Decoding the Obamacare ‘marriage penalty’
By Jeanne Sahadi
There’s a lot to recommend marriage. But if you’re trying to score the biggest break on the new Obamacare insurance exchanges, it could make sense to say “I don’t.”
That’s because unmarried couples may end up paying less for subsidized insurance than if they were married.
A primary reason are the federal poverty levels, which are used to determine the new subsidies to pay for premiums.
This “marriage penalty,” as some conservative critics are calling it, is hardly unique to federal health reform.
“Any [federal benefit] structured based on poverty will have that effect,” said Gary Claxton, a vice president of the Kaiser Family Foundation.
That includes Medicaid and various benefits administered through the tax code.
To qualify for one of Obamacare’s premium tax credits — as the main health insurance subsidy is known — your income must be between poverty level and four times that amount for your household size. The higher up that scale you go, the smaller the subsidy.
The marriage penalty results largely from the fact that the combined salaries of couples can push them out of the range of eligibility faster than if they were unmarried and their paychecks were treated separately.
Here’s why: The federal poverty level of a two-person household ($15,510) is less than double that of a one-person household ($11,490).
Take a couple who combined make $40,000 and don’t have access to employer-sponsored insurance. Both partners are 35, each makes $20,000 and they don’t have kids.
They will pay nearly $1,300 less for two silver-level plans in the exchanges after accounting for federal subsidies than if they were married, according to the Kaiser Family Foundation’s health insurance subsidy calculator.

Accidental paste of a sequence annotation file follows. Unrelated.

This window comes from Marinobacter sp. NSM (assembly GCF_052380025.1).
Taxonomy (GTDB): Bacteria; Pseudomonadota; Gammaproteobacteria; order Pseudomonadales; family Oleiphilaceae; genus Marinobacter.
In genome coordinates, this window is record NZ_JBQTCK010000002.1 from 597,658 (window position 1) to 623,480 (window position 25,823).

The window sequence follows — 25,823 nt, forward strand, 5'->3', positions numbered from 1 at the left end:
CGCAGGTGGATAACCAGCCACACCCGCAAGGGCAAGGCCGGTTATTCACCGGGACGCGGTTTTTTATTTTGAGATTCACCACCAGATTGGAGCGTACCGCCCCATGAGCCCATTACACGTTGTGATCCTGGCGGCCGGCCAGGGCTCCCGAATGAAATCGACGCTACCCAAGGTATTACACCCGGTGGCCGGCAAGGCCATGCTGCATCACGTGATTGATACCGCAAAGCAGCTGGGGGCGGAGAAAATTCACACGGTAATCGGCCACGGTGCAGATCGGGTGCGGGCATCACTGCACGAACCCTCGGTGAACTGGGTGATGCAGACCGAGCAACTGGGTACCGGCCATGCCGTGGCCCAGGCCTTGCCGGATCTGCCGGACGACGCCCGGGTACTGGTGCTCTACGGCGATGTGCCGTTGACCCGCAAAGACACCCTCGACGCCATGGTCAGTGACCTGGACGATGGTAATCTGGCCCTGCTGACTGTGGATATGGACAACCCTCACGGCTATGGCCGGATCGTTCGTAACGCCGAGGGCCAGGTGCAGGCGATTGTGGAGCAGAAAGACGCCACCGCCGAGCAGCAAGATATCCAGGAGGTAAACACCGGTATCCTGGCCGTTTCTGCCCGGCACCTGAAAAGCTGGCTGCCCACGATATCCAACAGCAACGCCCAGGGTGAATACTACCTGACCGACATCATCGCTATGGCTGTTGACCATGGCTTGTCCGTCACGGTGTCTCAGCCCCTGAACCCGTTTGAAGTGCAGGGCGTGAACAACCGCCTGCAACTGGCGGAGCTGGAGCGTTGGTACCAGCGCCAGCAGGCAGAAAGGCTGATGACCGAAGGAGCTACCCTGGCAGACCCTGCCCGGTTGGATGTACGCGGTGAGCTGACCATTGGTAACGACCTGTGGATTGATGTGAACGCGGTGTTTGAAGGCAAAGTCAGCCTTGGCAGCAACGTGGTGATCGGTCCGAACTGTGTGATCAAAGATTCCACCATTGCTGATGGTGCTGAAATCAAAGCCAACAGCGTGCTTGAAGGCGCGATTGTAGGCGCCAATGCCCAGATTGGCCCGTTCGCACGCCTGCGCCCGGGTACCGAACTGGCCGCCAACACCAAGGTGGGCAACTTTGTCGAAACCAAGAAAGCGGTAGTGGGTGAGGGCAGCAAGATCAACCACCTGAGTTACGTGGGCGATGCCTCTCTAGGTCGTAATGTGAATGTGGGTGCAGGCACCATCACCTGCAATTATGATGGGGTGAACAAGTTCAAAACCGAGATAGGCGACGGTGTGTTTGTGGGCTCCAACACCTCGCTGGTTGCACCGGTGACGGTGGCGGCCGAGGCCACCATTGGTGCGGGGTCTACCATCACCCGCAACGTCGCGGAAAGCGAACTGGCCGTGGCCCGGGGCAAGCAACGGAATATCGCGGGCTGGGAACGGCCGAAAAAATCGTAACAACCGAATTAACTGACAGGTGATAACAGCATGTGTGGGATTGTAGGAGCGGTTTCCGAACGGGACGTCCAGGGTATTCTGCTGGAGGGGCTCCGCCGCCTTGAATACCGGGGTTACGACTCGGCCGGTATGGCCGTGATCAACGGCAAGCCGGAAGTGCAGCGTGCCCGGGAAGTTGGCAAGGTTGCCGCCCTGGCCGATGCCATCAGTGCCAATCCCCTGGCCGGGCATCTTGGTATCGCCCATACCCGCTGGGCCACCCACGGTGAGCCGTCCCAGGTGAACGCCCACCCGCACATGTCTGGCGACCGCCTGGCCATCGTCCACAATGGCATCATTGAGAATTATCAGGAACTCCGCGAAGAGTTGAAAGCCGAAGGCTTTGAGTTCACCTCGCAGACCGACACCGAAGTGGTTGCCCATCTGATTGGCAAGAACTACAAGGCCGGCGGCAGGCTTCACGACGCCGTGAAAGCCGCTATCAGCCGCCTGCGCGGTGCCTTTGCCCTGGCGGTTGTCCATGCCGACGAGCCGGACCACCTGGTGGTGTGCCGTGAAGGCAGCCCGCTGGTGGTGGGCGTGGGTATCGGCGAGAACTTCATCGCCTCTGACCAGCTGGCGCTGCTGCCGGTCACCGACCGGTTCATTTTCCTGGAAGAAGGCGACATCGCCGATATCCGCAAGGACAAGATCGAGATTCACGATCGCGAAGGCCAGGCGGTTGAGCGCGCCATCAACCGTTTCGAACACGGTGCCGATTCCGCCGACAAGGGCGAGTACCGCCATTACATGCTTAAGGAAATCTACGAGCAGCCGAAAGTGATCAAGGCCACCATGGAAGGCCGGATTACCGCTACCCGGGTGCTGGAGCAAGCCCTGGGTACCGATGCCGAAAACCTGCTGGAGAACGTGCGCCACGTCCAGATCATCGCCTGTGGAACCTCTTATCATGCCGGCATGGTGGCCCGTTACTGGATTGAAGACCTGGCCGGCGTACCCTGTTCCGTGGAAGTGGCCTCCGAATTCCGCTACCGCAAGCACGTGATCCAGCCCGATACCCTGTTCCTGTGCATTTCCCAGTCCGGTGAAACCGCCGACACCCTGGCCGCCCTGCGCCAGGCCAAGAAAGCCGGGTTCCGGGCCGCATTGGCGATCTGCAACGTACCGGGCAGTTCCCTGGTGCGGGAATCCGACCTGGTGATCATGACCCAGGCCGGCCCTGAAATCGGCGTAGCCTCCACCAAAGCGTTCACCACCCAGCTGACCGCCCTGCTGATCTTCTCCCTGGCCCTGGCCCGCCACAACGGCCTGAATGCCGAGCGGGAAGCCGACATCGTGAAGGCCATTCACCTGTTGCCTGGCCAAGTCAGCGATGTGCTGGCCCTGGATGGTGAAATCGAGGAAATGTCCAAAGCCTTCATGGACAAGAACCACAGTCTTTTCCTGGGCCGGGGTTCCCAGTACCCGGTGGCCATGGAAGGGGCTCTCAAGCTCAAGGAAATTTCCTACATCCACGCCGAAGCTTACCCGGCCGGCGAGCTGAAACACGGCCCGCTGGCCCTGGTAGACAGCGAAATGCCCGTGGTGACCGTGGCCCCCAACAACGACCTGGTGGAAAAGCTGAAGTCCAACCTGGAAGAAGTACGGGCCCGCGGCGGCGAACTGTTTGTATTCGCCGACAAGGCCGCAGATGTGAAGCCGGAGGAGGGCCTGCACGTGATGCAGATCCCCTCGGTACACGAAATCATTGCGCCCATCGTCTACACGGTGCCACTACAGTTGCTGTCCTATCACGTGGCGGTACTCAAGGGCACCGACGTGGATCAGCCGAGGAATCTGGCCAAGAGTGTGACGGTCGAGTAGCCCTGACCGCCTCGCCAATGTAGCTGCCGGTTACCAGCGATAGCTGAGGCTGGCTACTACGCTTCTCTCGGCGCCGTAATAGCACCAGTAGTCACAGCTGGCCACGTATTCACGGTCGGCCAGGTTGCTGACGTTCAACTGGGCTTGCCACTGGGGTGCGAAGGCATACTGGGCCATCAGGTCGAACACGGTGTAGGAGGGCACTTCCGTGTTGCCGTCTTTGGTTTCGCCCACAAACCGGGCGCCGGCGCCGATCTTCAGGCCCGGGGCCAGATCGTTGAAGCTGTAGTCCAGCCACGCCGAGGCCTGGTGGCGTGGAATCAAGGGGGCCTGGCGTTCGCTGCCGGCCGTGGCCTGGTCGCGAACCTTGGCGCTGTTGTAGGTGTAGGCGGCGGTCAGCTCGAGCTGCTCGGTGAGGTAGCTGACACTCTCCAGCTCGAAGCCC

And that holds true whether they live in New York City, Las Vegas, Louisville, or Lawrence, Kansas.
Couples, of course, don’t usually make the exact same salaries. Say one partner in the couple making $40,000 brings in $29,000, and the other brings in $11,000.
As an unmarried couple they could pay much less for their coverage than if they take a walk down the aisle. The higher earner would pay close to $1,000 less for a silver plan and $625 less for a bronze plan. And the partner making $11,000 would qualify for Medicaid if they live in a state that has expanded eligibility for the program.
As a result, the partner on Medicaid would pay very little for that coverage since there’s almost no cost-sharing of expenses involved, Claxton said.
But if they didn’t live in a state with expanded Medicaid, the calculation is different.
Say that same unmarried $40,000 couple live in Kansas.
The $29,000 earner would pay $957 less for a silver plan than if she had applied for premium tax credits as part of a married couple.
But here’s the rub: The $11,000 earner would not qualify for Medicaid or a subsidy on the exchange.
So, in that instance, if health coverage for both partners is important, they might be better off getting married and applying for subsidized coverage as a couple, even if it costs more.